Song of Solomon: Symbolic Love Language for the Bride in Waiting
Who would have thought love could be defined in-depth by eight chapters in the Bible? The Song of Solomon, the key to intimacy with God, has become accustom to being largely neglected by the Church, what with its symbolic interpretation and imagery that has known to make any casual reader blush. Although the meaning behind Solomon’s song is much debated, we hold fast to the idea of the Bride and her response to the Bridegroom when brought to full maturity, which renders understanding of God’s true passion for humanity.
Brief Understanding of the Song of Solomon
There are three ways of interpreting the Song of Solomon: naturally, spiritually and allegorically. Naturally, there is a physical depiction of a genuine love story between King Solomon and his bride, the Shulamite maiden. It emphasizes biblical principles, honoring the beauty of love within marriage. There are two basic story lines when interpreting the Song as a natural love story:
- The first tells of a Shulamite maiden who was wooed by the handsome and wealthy King Solomon who progressively wins her heart as the storyline unfolds.
- The second is the story of a godly Shulamite maiden who deeply loves a poor shepherd in her hometown (Shunem). King Solomon passed through her town and noticed her working in a vineyard. He was struck by her extraordinary beauty. Thus, he sought to steal her heart away from the poor shepherd that she loved. She remained loyal to the poor shepherd in the midst of the temptations of King Solomon’s wealth and power.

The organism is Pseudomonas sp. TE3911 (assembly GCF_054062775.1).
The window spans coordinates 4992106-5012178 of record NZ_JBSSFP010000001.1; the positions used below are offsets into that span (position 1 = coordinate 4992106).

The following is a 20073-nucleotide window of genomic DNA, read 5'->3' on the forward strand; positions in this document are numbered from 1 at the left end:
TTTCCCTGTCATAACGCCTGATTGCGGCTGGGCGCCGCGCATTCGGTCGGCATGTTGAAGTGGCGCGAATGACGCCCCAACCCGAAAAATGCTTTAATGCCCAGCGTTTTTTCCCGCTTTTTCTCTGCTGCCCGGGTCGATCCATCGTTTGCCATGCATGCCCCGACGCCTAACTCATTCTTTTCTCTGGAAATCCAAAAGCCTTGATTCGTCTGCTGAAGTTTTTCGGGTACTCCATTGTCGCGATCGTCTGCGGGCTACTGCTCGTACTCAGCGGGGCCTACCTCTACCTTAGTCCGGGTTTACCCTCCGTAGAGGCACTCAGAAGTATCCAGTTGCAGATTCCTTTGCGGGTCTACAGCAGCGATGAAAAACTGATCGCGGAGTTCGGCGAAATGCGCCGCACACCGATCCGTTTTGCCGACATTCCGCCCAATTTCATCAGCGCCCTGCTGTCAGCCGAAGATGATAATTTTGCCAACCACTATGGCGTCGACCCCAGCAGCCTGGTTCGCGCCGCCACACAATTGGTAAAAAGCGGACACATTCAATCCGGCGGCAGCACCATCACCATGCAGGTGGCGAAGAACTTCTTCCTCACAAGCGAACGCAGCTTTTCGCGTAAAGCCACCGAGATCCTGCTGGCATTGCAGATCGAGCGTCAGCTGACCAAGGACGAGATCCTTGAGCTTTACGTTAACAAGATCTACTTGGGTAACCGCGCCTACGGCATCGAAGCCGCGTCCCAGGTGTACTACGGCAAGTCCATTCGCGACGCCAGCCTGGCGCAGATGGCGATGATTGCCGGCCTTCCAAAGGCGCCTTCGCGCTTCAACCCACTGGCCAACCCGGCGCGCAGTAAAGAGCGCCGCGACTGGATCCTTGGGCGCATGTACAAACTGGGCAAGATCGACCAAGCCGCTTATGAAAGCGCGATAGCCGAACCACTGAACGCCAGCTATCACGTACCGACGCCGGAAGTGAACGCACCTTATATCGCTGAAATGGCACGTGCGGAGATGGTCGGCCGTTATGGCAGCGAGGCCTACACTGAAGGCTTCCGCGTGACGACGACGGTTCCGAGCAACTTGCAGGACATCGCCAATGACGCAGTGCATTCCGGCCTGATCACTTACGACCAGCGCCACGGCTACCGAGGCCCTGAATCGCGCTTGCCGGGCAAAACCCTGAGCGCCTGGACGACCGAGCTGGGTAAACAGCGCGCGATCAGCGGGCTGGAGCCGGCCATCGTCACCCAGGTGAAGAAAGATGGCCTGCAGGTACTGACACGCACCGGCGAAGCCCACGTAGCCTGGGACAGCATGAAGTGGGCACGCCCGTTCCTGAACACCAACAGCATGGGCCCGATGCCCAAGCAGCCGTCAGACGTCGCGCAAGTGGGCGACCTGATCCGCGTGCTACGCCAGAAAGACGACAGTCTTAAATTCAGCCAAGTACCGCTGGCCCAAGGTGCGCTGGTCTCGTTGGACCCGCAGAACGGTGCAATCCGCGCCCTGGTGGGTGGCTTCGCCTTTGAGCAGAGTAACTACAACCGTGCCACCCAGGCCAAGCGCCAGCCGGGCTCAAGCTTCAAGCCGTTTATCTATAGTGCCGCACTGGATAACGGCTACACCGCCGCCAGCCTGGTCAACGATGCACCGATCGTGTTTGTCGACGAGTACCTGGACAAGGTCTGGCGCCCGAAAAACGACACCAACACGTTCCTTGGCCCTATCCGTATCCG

The natural perspective has grown in popularity in the past 100 years with many great commentaries written, however, the most common interpretation since its inscription (approximately 3000 years ago) has been the spiritual aspect. Spiritually, this is a symbolic interpretation of the spiritual truths in our relationship with Jesus behind the natural love story. We study the Song to gain deeper understanding of our relationship with Jesus. There are three common approaches to this interpretation:
First, is the relationship between Jesus and the individual believer. Through this approach, we draw from the spiritual principles that aid us in our progression of holy passion, which is ultimately intimacy with God.
Second, is the relationship between Jesus and His corporate Church throughout history.
Third, is the relationship between God as the Bridegroom and ethnic Israel as His Bride (Jeremiah 2:2; Hosea 2:16-20; Ezekiel 16:8-14, 20-21, 32, 38; Isaiah 54:5-6). This was the primary approach of the scribes in Old Testament times, and is with Jewish rabbis today. See Israel Mandate
|It is important to note that through scripture, Jesus is exalted in the Song. He spoke of Himself from all the Scriptures to the disciples on the Emmaus road. Jesus went through all thirty-nine books of the Old Testament to speak of Himself and He did this through the Spirit, who inspired all Scripture (2 Timothy 3:16) and to this day, exalts Jesus in all He does.He will glorify Me, for He will take of what is Mine and declare it to you. – John 16:14